Even as Old has now gone from the ranks of the church militant to the church triumphant, he has left behind rich resources for those who would make use of them. Though American Presbyterianism finds itself fragmented not only theologically, denominationally, and in the ways in which it worships, for those who, like Isaac, seek to dig again the wells of their fathers, will find in the legacy of Old’s work tools ready for use.

____________________________________

The Reverend Walter L. Taylor, D.Min., is pastor of the Oak Island Evangelical Presbyterian Church, Oak Island, North Carolina.

_______________

1 Hughes Oliphant Old, The Patristic Roots of Reformed Worship, American Edition (Black Mountain: Worship Press, 2004), xi.

2 Hughes Oliphant Old, Worship Reformed according to Scripture, Revised and Expanded Edition (Louisville: Westminster John Knox Press, 2002).

3 Hughes Oliphant Old, The Shaping of the Reformed Baptismal Rite in the Sixteenth Century (Grand Rapids: Eerdmans, 1992).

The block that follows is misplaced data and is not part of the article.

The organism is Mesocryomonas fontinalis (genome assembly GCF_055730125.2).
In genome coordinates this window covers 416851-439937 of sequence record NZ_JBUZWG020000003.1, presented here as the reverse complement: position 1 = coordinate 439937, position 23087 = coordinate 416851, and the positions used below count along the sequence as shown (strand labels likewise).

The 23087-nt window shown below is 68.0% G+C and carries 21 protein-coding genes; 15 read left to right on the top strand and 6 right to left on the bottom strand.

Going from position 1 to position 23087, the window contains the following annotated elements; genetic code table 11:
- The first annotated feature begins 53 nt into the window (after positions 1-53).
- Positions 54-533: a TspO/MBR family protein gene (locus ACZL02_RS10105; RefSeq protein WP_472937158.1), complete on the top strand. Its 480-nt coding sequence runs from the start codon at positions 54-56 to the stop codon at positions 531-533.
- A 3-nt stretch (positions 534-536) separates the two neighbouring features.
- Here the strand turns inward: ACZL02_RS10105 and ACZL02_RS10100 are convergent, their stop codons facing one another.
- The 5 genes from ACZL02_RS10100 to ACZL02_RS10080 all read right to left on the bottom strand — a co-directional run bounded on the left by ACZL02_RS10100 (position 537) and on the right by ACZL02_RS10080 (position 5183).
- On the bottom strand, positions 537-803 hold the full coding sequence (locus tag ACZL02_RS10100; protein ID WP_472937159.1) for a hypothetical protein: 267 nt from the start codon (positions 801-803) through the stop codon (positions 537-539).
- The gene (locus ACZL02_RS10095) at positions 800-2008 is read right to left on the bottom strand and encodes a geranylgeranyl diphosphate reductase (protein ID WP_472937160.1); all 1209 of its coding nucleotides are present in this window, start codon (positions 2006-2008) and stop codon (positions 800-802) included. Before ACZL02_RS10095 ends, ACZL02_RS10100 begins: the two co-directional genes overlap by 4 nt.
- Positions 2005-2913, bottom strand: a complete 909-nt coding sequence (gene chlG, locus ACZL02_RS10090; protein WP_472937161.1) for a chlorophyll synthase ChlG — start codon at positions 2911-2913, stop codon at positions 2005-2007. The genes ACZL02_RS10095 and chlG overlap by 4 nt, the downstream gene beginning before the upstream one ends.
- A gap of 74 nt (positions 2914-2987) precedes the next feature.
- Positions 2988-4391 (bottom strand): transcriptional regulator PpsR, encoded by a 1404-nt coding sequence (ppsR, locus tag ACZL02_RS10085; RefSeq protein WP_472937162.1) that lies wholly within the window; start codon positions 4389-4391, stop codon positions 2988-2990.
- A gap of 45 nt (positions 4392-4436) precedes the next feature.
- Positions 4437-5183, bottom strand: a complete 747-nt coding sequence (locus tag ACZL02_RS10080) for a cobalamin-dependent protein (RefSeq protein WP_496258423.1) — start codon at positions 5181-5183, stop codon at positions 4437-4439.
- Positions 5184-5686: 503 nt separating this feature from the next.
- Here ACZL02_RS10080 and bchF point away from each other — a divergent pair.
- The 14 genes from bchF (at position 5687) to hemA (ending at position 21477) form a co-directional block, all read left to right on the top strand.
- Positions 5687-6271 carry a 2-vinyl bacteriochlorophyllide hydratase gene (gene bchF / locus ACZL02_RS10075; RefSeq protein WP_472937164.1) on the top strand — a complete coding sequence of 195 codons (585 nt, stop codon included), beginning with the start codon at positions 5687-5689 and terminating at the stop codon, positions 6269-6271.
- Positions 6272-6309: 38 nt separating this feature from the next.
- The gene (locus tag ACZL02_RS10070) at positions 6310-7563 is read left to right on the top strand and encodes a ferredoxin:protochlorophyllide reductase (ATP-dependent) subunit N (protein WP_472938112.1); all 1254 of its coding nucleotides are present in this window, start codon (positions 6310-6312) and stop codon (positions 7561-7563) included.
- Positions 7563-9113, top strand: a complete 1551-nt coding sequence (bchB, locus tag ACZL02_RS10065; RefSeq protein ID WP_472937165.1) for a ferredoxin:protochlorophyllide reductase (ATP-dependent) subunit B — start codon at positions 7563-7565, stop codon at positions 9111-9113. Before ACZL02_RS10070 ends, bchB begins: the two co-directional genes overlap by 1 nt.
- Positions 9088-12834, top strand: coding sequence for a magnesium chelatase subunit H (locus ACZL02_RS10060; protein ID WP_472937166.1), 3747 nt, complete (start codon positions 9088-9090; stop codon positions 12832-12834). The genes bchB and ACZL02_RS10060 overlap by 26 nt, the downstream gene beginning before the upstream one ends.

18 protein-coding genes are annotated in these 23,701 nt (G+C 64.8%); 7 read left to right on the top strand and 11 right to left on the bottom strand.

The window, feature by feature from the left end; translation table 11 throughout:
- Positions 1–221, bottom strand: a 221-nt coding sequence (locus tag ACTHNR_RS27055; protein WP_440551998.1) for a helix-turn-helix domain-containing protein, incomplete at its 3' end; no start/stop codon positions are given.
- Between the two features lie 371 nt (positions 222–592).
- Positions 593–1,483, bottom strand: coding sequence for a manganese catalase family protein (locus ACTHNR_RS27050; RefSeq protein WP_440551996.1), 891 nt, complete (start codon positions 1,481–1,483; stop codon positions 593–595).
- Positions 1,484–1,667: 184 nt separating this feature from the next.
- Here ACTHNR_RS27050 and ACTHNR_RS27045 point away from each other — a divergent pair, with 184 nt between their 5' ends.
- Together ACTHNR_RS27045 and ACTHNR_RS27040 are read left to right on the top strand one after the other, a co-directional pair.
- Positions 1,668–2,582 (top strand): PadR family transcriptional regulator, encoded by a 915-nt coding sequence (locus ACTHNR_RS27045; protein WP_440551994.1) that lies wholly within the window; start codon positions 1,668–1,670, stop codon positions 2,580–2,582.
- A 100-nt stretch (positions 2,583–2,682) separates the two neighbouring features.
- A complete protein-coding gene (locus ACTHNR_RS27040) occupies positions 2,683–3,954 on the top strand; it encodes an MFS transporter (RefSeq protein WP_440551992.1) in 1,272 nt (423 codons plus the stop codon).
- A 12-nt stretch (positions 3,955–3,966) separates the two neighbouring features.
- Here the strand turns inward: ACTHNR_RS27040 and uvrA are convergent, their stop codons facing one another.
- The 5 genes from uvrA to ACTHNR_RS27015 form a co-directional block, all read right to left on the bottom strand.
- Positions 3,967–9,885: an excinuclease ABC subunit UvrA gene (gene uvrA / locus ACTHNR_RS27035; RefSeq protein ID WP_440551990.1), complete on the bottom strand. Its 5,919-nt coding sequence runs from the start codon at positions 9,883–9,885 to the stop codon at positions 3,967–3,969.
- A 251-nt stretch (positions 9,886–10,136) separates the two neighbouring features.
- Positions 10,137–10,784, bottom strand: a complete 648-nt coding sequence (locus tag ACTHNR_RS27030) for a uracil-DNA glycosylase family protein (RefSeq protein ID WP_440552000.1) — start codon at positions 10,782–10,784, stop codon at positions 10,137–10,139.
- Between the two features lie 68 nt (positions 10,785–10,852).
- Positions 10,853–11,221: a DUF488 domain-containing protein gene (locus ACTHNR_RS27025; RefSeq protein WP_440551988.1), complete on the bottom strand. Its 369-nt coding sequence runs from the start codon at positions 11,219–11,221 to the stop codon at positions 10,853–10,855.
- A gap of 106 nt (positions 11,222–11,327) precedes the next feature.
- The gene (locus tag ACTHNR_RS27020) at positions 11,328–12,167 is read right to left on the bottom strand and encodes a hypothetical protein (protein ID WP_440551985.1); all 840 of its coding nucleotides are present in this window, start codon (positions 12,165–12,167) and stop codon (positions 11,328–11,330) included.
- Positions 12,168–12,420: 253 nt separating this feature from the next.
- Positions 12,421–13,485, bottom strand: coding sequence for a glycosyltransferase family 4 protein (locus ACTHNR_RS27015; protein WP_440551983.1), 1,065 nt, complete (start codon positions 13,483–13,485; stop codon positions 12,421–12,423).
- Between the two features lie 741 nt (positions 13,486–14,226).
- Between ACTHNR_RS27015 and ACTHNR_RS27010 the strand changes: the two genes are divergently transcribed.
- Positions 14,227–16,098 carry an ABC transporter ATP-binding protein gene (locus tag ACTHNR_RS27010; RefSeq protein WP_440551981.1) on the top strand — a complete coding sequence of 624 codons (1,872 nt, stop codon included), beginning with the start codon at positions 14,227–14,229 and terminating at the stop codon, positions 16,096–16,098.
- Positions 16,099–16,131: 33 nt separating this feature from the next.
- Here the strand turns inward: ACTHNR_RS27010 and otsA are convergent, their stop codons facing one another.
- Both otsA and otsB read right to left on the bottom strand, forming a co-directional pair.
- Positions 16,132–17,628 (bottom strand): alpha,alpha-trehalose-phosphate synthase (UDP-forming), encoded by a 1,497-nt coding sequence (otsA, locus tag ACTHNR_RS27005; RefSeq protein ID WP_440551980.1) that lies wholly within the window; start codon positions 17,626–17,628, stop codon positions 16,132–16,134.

4 Old, Patristic Roots, p. 194, note 2.

5 Old, Worship Reformed According to Scripture, 164.

6 Hughes Oliphant Old, The Reading and Preaching of the Scriptures in the Worship of the Christian Church, vol. 1: “The Biblical Period” (Grand Rapids: Eerdmans, 1998), 2.

7 Old, Worship Reformed According to Scripture, 172.

8 Old, Worship Reformed According to Scripture, 172.

9 Hughes Oliphant Old, Holy Communion in the Piety of the Reformed Church (Powder Springs, GA: Tolle Lege Press), 2013.

10Hughes Oliphant Old, The Reading and Preaching of the Scriptures in the Worship of the Christian Church, vol. 7: “Our Own Time” (Grand Rapids: Eerdmans, 2010), 87–89.


Walter L. Taylor
Walter L. Taylor
The Rev. Dr. Walter L. Taylor is Pastor of the Oak Island Evangelical Presbyterian Church, Oak Island, North Carolina.